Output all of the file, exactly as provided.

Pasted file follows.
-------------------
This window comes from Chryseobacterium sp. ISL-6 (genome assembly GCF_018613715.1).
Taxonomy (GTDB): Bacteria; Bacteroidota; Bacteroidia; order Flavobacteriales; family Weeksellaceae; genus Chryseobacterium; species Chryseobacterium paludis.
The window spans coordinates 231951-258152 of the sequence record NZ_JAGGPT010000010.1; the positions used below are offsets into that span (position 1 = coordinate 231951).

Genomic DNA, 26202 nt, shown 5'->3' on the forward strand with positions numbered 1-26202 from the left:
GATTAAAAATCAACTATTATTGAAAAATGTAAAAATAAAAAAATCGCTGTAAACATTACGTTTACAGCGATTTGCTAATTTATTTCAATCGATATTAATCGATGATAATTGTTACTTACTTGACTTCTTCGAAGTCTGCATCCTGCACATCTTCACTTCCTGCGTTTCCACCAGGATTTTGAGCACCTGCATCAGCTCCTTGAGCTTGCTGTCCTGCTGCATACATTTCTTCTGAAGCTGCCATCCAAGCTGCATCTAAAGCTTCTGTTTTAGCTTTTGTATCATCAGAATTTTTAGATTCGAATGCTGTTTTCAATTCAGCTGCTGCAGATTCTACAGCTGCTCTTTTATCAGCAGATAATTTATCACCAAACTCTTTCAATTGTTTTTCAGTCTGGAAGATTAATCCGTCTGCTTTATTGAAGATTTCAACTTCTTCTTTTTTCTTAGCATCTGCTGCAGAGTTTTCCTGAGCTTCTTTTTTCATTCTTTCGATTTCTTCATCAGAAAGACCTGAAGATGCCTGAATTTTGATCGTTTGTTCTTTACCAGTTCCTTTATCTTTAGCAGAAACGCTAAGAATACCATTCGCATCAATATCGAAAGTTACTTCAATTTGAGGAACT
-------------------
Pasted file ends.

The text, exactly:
This window comes from Chryseobacterium sp. ISL-6 (genome assembly GCF_018613715.1).
Taxonomy (GTDB): Bacteria; Bacteroidota; Bacteroidia; order Flavobacteriales; family Weeksellaceae; genus Chryseobacterium; species Chryseobacterium paludis.
The window spans coordinates 231951-258152 of the sequence record NZ_JAGGPT010000010.1; the positions used below are offsets into that span (position 1 = coordinate 231951).

Genomic DNA, 26202 nt, shown 5'->3' on the forward strand with positions numbered 1-26202 from the left:
GATTAAAAATCAACTATTATTGAAAAATGTAAAAATAAAAAAATCGCTGTAAACATTACGTTTACAGCGATTTGCTAATTTATTTCAATCGATATTAATCGATGATAATTGTTACTTACTTGACTTCTTCGAAGTCTGCATCCTGCACATCTTCACTTCCTGCGTTTCCACCAGGATTTTGAGCACCTGCATCAGCTCCTTGAGCTTGCTGTCCTGCTGCATACATTTCTTCTGAAGCTGCCATCCAAGCTGCATCTAAAGCTTCTGTTTTAGCTTTTGTATCATCAGAATTTTTAGATTCGAATGCTGTTTTCAATTCAGCTGCTGCAGATTCTACAGCTGCTCTTTTATCAGCAGATAATTTATCACCAAACTCTTTCAATTGTTTTTCAGTCTGGAAGATTAATCCGTCTGCTTTATTGAAGATTTCAACTTCTTCTTTTTTCTTAGCATCTGCTGCAGAGTTTTCCTGAGCTTCTTTTTTCATTCTTTCGATTTCTTCATCAGAAAGACCTGAAGATGCCTGAATTTTGATCGTTTGTTCTTTACCAGTTCCTTTATCTTTAGCAGAAACGCTAAGAATACCATTCGCATCAATATCGAAAGTTACTTCAATTTGAGGAACT